Now in the second week of its 25th annual summer musical festival, Salt Bay Chamberfest is this year presenting five evening concerts at Darrows Barn—one more than in past seasons. The season also features two special free outdoor concerts that celebrate Maine and its landscape by bringing together Native American musicians from the region in musical conversation with Salt Bay Chamberfest’s more “classically” minded musicians.
On Thursday, Aug. 8 at 6 p.m. at Beech Hill Preserve in Rockport, flutist Claire Chase, a MacArthur “Genius” Fellow, is joined by flutist, composer, and instrument-maker Hawk Henries, a member of the Chaubunagungamaug band of Nipmuck, a people indigenous to what is now southern New England. The free concert, entitled “The Spirit of the Flute: A Cultural Dialogue,” is also part of Coastal Mountains Land Trust’s popular Arts on the Hill summer series.
The second free outdoor concert, “Rhythms and Songs of Our Earth,” takes place on Sunday, Aug. 11 at 3 p.m. on the grounds of Round Top Farm in Damariscotta. Four SBC percussionists will be joined by the Burnurwurbskek Singers, a drumming and singing ensemble of men representing many of Maine’s Wabanaki people. Traditional northeast woodland songs as well as contemporary intertribal songs will be performed alongside a work by the composer and environmentalist John Luther Adams: Three Drum Quartets from Earth and Great Weather.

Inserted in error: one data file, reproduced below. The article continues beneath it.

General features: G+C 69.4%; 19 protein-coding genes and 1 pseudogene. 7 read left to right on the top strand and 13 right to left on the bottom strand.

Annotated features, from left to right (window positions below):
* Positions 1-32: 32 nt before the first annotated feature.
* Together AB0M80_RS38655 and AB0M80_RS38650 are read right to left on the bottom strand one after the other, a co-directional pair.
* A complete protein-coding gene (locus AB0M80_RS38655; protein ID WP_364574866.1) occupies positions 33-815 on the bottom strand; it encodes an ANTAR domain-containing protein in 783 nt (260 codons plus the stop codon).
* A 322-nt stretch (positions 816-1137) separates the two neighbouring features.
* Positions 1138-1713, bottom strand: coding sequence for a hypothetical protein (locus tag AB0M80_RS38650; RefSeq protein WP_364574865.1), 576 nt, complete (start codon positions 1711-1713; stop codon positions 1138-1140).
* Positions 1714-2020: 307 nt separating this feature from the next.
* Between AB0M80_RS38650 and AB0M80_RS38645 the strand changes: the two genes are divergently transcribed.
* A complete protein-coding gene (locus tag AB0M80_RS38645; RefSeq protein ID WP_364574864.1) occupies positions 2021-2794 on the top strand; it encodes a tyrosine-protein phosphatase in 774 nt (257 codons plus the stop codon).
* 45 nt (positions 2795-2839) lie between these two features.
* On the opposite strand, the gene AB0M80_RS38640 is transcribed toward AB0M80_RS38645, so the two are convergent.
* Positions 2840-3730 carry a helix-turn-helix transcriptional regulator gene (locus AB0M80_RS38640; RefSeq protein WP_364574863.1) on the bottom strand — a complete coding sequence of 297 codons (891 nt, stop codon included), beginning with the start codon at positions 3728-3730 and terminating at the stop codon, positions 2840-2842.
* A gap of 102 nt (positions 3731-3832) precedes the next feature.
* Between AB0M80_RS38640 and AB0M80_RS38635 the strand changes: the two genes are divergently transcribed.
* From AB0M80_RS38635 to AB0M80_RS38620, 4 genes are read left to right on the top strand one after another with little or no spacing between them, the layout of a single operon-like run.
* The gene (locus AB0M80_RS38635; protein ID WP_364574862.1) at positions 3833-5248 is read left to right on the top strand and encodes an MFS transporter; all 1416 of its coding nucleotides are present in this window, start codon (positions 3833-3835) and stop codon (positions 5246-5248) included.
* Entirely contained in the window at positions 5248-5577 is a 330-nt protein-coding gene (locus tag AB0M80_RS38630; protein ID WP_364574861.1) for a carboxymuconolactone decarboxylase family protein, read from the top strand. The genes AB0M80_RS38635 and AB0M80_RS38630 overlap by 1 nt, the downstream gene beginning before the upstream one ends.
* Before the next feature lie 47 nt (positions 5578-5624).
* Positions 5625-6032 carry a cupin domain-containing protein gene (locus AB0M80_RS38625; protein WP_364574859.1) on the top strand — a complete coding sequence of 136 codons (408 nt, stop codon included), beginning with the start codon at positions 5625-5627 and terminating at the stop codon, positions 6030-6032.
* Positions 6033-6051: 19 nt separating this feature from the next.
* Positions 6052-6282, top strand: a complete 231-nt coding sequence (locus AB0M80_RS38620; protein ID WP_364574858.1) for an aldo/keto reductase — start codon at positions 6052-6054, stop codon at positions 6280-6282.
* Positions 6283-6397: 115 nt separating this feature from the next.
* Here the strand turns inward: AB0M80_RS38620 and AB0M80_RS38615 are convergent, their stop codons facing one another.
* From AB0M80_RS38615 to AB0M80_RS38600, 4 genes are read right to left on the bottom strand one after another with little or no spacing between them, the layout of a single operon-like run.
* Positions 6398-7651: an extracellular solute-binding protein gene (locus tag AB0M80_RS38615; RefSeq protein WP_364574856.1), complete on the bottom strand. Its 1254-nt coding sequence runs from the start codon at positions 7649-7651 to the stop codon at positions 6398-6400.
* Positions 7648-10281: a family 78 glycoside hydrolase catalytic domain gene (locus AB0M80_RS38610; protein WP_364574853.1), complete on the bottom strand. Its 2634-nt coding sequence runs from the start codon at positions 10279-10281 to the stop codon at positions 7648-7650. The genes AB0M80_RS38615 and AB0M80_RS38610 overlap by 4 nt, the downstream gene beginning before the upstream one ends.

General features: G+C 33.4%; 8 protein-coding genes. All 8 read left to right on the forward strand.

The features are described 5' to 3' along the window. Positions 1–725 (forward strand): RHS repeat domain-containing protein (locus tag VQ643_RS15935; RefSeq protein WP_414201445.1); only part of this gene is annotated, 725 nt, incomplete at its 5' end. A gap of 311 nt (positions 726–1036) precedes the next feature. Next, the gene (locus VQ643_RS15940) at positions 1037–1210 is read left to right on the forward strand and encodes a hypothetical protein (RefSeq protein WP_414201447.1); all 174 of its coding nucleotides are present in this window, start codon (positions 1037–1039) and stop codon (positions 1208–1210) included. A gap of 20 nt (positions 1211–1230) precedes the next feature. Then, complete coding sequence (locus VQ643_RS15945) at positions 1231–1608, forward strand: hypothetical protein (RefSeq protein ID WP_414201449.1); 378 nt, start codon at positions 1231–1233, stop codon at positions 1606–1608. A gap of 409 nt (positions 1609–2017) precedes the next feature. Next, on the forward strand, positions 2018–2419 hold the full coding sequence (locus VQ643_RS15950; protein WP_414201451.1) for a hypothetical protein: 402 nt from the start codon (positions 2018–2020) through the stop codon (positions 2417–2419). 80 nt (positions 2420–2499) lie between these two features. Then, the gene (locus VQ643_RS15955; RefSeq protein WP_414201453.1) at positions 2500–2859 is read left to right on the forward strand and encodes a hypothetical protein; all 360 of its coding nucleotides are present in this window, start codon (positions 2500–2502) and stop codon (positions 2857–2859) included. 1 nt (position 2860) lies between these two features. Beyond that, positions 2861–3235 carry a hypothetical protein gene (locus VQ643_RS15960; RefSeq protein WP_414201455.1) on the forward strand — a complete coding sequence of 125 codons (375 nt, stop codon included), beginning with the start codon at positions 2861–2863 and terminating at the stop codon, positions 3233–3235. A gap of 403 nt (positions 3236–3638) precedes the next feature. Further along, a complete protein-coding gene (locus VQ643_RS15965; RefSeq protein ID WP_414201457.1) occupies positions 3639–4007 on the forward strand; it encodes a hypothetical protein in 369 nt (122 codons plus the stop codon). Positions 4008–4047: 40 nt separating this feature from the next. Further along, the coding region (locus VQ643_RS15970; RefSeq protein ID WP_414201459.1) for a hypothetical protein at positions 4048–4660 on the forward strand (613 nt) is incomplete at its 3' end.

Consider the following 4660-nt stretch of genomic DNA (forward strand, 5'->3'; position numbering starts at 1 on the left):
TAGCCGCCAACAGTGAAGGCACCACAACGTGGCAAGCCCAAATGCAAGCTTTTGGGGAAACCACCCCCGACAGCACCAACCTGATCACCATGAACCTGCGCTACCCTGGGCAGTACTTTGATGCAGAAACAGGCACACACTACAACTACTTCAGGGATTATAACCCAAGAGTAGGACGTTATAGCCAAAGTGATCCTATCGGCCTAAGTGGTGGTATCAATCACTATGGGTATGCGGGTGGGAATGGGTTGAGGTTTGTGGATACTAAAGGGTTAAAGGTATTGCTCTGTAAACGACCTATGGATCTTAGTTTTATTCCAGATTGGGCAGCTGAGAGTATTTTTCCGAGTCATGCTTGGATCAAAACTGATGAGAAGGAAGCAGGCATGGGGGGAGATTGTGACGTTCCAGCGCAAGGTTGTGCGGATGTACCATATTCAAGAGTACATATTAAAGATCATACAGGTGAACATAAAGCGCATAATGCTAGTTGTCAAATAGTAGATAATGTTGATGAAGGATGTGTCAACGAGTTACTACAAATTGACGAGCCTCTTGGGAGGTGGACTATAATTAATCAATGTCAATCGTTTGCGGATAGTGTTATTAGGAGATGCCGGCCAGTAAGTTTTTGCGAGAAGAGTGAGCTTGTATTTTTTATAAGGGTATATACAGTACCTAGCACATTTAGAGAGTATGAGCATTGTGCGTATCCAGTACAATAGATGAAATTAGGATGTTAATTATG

Two additional free events for the community include Claire Chase’s solo performance of Marcos Balter’s “Pan” in Rockland’s Strand Theatre, and an OffTopic! lecture/demo with percussionist Eduardo Leandro at the Lincoln Home in Newcastle.
Salt Bay Chamberfest’s third and fourth festival concerts at Darrows Barn at Round Top Farm will take place on Friday, Aug. 9, and Tuesday, Aug. 13, both beginning at 7:30 p.m. The August 9 concert is all about mythology and the uncomfortable questions it makes us ask. It will include Pan by Marcos Balter, featuring Ms. Chase, an ensemble of community volunteers, and live electronics; and soprano Hyunah Yu and pianist Thomas Sauer performing a series of songs by Claude Debussy (Chansons de Bilits and Syrinx), Barbara Strozzi (“Che si può fare”), and Richard Strauss (“O mein Leukippos” from Daphne).
The Aug. 13 concert examines nature as metaphor through a piece featuring percussion and cello in an elegy by Chinese composer Tan Dun (Snow in June), and a series of songs by Shostakovich (Seven Romances on Poems by Alexander Blok); also featuring works by Giorgio Battistelli (Orazi e Curiazi). The performers are Hyunah Yu, soprano; Jennifer Frautschi, violin; Wilhelmina Smith, cello; Ignat Solzhenitsyn, piano; and Tim Feeney, Ayano Kataoka, Eduardo Leandro, and Doug Perkins on percussion.